Gerald Almy: The number of hunters is declining
Does it seem like the woods and fields are getting more and more crowded with hunters every year? That special place only you knew about suddenly has three or four cars parked nearby on weekends with trail cameras that monitor deer movement strapped on virtually every other tree?
Well if you’re unlucky that may be the case. Some areas certainly are more crowded, especially when major deer seasons open. But the fact is, surveys show the situation regarding hunter numbers is really just the opposite.
More and more people in the country are giving up the sport of hunting. It’s a sad situation for this rich tradition. It’s also sad for wildlife management, which depends on the contributions of sportsmen who buy licenses, stamps, and permits. Those purchases provide the funds that help protect and enhance habitat for both game and non-game species.
The U.S. Fish & Wildlife Service has conducted the National Survey of Fishing, Hunting, and Wildlife-Associated Recreation since the mid 1950s, every five years, detailing how many people hunted and how much they contributed to the economy.
The last survey was in 2016, with preliminary data released in late 2017. The figures show that in 2016, 11.5 million people 16 years or older went hunting. (This represents just 5 percent of this segment of the population. In years past, up to 10 percent of the adult population hunted.)
Between the previous survey in 2011 and this one in 2016, the nation lost 16 percent of its hunters. Those who did hunt spent an average of 16 days going after game animals. Eighty percent of those hunters pursued big game.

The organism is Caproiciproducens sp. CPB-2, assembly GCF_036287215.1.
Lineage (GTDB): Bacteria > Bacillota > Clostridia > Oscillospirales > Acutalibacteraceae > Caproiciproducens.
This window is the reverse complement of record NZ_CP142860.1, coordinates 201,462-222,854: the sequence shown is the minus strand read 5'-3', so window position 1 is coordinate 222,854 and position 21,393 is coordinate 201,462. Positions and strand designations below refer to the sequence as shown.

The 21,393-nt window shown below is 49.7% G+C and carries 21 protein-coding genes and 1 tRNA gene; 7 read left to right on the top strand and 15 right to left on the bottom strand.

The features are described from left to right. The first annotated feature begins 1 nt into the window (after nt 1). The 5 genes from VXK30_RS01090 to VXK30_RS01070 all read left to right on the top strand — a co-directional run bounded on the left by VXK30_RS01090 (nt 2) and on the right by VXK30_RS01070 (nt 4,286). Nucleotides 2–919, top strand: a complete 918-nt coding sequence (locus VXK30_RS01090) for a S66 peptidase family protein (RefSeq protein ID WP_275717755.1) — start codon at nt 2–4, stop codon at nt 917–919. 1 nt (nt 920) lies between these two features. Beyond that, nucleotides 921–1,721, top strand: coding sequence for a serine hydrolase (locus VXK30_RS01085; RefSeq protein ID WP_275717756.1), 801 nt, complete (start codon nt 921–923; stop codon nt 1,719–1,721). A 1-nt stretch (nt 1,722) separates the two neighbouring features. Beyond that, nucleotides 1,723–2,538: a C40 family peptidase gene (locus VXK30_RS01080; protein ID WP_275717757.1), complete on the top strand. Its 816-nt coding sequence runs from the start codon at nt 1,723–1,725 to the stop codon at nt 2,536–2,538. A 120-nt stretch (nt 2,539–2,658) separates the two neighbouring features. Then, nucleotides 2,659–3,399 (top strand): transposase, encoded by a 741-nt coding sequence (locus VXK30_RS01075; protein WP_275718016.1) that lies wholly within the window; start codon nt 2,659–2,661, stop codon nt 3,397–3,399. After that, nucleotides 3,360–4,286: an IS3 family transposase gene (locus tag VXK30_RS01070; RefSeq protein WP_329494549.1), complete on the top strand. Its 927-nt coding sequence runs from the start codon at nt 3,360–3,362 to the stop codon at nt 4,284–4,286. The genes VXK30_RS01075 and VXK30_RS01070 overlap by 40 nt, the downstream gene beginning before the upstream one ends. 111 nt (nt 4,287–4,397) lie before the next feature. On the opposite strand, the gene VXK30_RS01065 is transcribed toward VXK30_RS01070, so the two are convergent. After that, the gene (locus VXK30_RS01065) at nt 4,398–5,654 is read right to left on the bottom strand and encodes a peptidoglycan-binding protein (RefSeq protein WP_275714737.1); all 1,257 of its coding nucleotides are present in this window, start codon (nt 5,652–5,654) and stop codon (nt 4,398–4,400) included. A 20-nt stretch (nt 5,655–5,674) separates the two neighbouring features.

Hunters spent $25.6 billion in 2016, mostly on equipment, with about 3 percent going for licenses and fees.
The sad thing about the decline in hunters is that the previous five-year period, from 2006 to 2011, actually saw an increase of a million hunters. That period coincided with many more women deciding to hunt. Unfortunately, the overall trend is now down, with a loss of 2.2 million hunters over the last five years.
Hunters’ annual spending also averaged $11 billion less than the previous five-year period.
If these statistics weren’t alarming enough, it’s expected that numbers will decline further as Baby Boomers leave the sport.
Here are a few more details on what people hunted. Some 31 percent hunted small game like squirrels and rabbits, while 21 percent went after migratory gamebirds such as doves, ducks and woodcock. Eleven percent pursued coyotes, groundhogs, and similar animals.
Days afield varied widely, from four days per year in Maine to 30 days in Illinois.
One positive note is that public support for hunting is at its highest level ever. Some 75 percent of adults support hunting, even though just 5 percent participate in the sport.
We are fortunate in the Shenandoah Valley that hunting has strong support, and many children head out into the woods each fall with parents or relatives to continue the tradition. But long-term, the statistics do not look positive for the country as a whole. For those with the time who are able, introducing newcomers to the sport is the best way to help keep hunting alive for a long time to come.
Award-winning outdoors writer Gerald Almy is a Maurertown resident.